Rush, directed by Ron Howard from a script by Peter Morgan, is all about that showdown. As with the subject of the pair’s Oscar-nominated collaboration, Frost/Nixon, it’s a clash of opposite personality types: Teutonic automaton versus priapic playboy. “Peter writes these unlikely psychological combatants well, and the ‘fire and ice’ idea is something he’s drawn to,” Howard explains. “I also thought this could be visceral, a big-screen movie experience.”
Starring Chris Hemsworth as Hunt and the German actor Daniel Brühl as Lauda, Rush has oddball heroes such as Lord Hesketh (Christian McKay), Hunt’s first patron; villains in the shape of the Ferrari outfit; and the scandal sideshow of Hunt’s wife, Suzy (Olivia Wilde), running off with Richard Burton. “If you had to write a script about the season, you would have written that one,” Lauda says, endorsing it as enthusiastically as he used to do his own budget airline.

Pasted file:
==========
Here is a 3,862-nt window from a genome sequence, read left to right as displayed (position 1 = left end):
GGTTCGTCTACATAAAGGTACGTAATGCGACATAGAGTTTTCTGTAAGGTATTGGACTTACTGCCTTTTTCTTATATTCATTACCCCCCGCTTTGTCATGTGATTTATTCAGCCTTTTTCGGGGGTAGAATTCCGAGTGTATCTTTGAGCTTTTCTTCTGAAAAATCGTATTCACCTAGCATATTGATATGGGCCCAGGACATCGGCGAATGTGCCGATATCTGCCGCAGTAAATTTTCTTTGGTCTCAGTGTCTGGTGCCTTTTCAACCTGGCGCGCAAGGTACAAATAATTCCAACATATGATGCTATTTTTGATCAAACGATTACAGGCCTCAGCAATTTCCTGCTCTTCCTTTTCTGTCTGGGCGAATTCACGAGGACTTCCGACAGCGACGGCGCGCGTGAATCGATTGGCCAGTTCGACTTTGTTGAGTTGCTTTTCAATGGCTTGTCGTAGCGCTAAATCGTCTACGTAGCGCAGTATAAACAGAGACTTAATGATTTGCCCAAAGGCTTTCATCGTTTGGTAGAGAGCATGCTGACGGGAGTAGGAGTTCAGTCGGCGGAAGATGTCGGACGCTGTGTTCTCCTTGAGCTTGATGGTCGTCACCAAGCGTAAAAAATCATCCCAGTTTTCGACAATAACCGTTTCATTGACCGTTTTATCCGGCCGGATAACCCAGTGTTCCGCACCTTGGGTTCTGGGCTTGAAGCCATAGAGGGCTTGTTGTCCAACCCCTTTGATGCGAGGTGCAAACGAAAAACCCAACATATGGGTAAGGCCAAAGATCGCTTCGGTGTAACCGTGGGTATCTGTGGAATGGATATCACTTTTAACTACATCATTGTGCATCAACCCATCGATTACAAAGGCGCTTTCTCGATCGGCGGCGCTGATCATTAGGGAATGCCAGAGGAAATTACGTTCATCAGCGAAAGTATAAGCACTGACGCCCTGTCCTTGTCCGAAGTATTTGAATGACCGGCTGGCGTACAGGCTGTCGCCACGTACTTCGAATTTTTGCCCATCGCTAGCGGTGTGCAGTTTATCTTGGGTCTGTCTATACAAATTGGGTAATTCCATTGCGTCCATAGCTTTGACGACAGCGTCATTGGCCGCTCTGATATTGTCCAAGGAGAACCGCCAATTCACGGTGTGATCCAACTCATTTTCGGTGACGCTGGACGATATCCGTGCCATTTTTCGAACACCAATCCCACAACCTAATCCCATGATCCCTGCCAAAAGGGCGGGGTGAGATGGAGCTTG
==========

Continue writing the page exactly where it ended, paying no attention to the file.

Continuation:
“I was approached a couple of times about making a movie about my life and this kind of bullshit,” shrugs Lauda, who, in a remarkable career coda, came out of retirement to win a third world title in 1984. “But Peter said he wanted to do a movie [just] about the 1976 season, and asked me if I would help him.”
The unsurprising consequence of Lauda’s advisory role is that the film feels more his than Hunt’s, which is in no small part down to Brühl, who nails Lauda’s deadpan humour. Brühl recalls: “The first conversation we had on the phone, Niki said, ‘Please just bring hand luggage to Vienna in case we don’t like each other.’” And if the film-makers weren’t thoroughly versed in the technicalities — an early version of Morgan’s script had drivers starting their cars with keys — it could be fine-tuned. “Ron Howard impressed me a lot,” Lauda says, “because he’s like a kid. He knew nothing about Formula One at all and got himself together quickly.”